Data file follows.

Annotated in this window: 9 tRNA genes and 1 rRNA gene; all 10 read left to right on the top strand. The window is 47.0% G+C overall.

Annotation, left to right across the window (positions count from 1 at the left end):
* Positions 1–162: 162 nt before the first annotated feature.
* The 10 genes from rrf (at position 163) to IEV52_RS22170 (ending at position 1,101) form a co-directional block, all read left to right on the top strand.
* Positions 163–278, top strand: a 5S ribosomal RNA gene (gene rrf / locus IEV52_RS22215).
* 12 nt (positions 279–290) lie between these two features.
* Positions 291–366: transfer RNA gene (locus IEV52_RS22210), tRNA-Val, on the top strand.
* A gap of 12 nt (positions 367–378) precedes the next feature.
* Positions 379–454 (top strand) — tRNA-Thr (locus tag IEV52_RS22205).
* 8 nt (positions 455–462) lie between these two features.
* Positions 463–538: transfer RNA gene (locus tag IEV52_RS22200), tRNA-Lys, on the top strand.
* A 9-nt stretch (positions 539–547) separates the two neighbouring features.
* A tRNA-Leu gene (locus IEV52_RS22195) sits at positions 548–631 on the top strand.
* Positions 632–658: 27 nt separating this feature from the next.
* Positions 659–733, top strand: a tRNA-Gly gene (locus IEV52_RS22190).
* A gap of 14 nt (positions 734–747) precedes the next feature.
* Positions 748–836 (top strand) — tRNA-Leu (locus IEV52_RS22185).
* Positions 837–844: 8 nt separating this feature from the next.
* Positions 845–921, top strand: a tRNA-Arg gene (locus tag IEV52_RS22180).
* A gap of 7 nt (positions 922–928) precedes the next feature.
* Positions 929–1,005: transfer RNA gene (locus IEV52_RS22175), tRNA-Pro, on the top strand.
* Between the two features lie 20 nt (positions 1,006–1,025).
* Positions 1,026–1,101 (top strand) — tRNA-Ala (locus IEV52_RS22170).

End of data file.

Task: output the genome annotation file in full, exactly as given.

Annotated in this window: 9 tRNA genes and 1 rRNA gene; all 10 read left to right on the top strand. The window is 47.0% G+C overall.

Annotation, left to right across the window (positions count from 1 at the left end):
* Positions 1–162: 162 nt before the first annotated feature.
* The 10 genes from rrf (at position 163) to IEV52_RS22170 (ending at position 1,101) form a co-directional block, all read left to right on the top strand.
* Positions 163–278, top strand: a 5S ribosomal RNA gene (gene rrf / locus IEV52_RS22215).
* 12 nt (positions 279–290) lie between these two features.
* Positions 291–366: transfer RNA gene (locus IEV52_RS22210), tRNA-Val, on the top strand.
* A gap of 12 nt (positions 367–378) precedes the next feature.
* Positions 379–454 (top strand) — tRNA-Thr (locus tag IEV52_RS22205).
* 8 nt (positions 455–462) lie between these two features.
* Positions 463–538: transfer RNA gene (locus tag IEV52_RS22200), tRNA-Lys, on the top strand.
* A 9-nt stretch (positions 539–547) separates the two neighbouring features.
* A tRNA-Leu gene (locus IEV52_RS22195) sits at positions 548–631 on the top strand.
* Positions 632–658: 27 nt separating this feature from the next.
* Positions 659–733, top strand: a tRNA-Gly gene (locus IEV52_RS22190).
* A gap of 14 nt (positions 734–747) precedes the next feature.
* Positions 748–836 (top strand) — tRNA-Leu (locus IEV52_RS22185).
* Positions 837–844: 8 nt separating this feature from the next.
* Positions 845–921, top strand: a tRNA-Arg gene (locus tag IEV52_RS22180).
* A gap of 7 nt (positions 922–928) precedes the next feature.
* Positions 929–1,005: transfer RNA gene (locus IEV52_RS22175), tRNA-Pro, on the top strand.
* Between the two features lie 20 nt (positions 1,006–1,025).
* Positions 1,026–1,101 (top strand) — tRNA-Ala (locus IEV52_RS22170).